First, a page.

Bank of America appears to have improved the state of the art in the creative foreclosure procedures department. I started hearing a few months ago about a sudden and suspicious increase in the number of foreclosures Bank of America was making in its own name. BofA was in effect saying that it owned these loans and had never securitized them. That seemed questionable, since the bulk of Bank of America’s mortgages had been originated by Countrywide, and Countrywide has said in its SEC filings that it securitized 96% of them.
Well that's easy - they never transferred crap. Now, with the payments not being made, they got a rather large problem in that department..... maybe a fatal one to their "wonderful" and "ethical" bank.,
1. Either Countrywide lied in its 2003 SEC filings or the loan was never on Bank of America’s books. Which would you believe?
2. Even though Countrywide appears to have intended to convey the loan to its CWABS 2003-BC6 trust, it appears never to have completed the steps. The assignments are legally void by virtue of being out of time and by being inconsistent with conveyance chain stipulated in the PSA (which would have been from Countrywide through at least one intermediary entity to the trust. So the trust does not now own the note either.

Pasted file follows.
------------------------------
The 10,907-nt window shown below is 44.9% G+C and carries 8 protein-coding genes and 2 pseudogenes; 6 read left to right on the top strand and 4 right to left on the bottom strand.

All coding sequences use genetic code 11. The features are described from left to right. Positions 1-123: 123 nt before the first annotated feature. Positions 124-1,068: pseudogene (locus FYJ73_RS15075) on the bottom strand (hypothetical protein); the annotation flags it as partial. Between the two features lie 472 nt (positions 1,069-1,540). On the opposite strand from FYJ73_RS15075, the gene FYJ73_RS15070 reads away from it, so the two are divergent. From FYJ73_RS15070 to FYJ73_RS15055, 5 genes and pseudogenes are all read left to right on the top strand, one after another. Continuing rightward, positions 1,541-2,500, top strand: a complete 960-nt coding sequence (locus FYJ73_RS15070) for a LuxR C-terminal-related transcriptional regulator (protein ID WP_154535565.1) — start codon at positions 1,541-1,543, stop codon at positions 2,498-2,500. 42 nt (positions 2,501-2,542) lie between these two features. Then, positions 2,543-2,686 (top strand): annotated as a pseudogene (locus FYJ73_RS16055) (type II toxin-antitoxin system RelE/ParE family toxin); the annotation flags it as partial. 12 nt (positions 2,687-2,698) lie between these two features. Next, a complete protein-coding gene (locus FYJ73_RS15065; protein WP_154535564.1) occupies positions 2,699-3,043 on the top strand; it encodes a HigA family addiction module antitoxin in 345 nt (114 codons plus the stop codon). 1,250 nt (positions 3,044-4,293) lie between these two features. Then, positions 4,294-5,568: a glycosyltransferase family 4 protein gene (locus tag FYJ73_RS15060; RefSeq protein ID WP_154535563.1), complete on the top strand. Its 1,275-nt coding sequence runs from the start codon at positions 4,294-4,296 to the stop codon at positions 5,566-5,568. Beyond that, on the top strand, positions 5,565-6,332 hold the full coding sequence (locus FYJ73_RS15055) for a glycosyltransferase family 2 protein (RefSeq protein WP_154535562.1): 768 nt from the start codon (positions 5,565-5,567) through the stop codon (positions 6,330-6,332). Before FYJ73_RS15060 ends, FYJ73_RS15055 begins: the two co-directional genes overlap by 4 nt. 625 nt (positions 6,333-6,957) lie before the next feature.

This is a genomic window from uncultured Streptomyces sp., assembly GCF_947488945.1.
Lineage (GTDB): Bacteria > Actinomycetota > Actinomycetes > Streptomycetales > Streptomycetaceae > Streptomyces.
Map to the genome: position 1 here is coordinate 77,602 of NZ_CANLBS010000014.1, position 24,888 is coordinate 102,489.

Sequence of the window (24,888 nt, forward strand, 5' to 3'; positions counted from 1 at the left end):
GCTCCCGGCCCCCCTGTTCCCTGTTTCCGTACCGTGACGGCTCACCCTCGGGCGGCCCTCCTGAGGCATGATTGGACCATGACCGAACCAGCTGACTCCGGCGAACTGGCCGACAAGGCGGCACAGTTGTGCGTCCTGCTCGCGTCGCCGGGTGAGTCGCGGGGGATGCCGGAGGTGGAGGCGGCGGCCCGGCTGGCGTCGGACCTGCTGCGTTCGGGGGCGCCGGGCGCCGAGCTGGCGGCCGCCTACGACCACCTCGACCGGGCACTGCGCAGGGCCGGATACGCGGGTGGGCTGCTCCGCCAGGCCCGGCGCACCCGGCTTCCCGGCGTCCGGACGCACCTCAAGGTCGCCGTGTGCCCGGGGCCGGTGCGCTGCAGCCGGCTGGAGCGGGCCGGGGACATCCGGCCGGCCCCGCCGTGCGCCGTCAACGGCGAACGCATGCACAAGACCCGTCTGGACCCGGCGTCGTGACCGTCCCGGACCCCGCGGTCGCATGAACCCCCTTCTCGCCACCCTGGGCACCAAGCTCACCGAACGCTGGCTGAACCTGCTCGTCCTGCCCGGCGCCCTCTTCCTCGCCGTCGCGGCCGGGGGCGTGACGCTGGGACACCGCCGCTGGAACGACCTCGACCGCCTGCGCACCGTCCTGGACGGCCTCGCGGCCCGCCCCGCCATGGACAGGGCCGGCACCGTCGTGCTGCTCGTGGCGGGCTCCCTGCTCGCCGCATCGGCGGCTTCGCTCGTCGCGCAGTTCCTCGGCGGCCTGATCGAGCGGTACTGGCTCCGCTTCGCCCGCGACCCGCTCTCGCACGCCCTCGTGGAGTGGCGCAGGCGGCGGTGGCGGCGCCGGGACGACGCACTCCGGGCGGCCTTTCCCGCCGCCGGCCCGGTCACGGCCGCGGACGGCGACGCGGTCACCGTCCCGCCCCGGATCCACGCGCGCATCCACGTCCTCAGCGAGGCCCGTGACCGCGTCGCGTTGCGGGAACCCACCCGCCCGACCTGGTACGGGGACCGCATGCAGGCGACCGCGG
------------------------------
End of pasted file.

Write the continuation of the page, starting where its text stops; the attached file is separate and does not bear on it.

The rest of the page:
This means the odds are awfully high that Bank of America committed multiple frauds on the court, first on the state court in the foreclosures process, and now on the Federal bankruptcy court.
Naw, they'd never do anything like that, right?
The fun here of course goes to motive. Fraud upon a bankruptcy (and state) court is no small thing. It's one thing to "robosign" something that is technically correct but expensive to process correctly.
It's quite another to claim you own something when you don't - there the motive has to be that you'd get REALLY SERIOUSLY reamed if the truth were to come out.
Like, perhaps, that you still have all those notes in your files and never transferred any of them?
Well that could be a problem. In fact, it could be a really serious problem, because in this case the MBS holders bought nothing, you were paid in full, you committed fraud upon the MBS holders, and oh, incidentally, since you're the same person on both ends of the transaction now we have really big problems because the entire "arms length" thing goes up in smoke too, and that's one of the requirements to get "holder in due course" status.
How bad could this be? It could be very bad. It could be in aggregate hundreds of billions of dollars of notes that are - surprise-surprise - really owned by Bank of America (cum-Countrywide) and the losses thereupon could land on them, instead of on the MBS holders.
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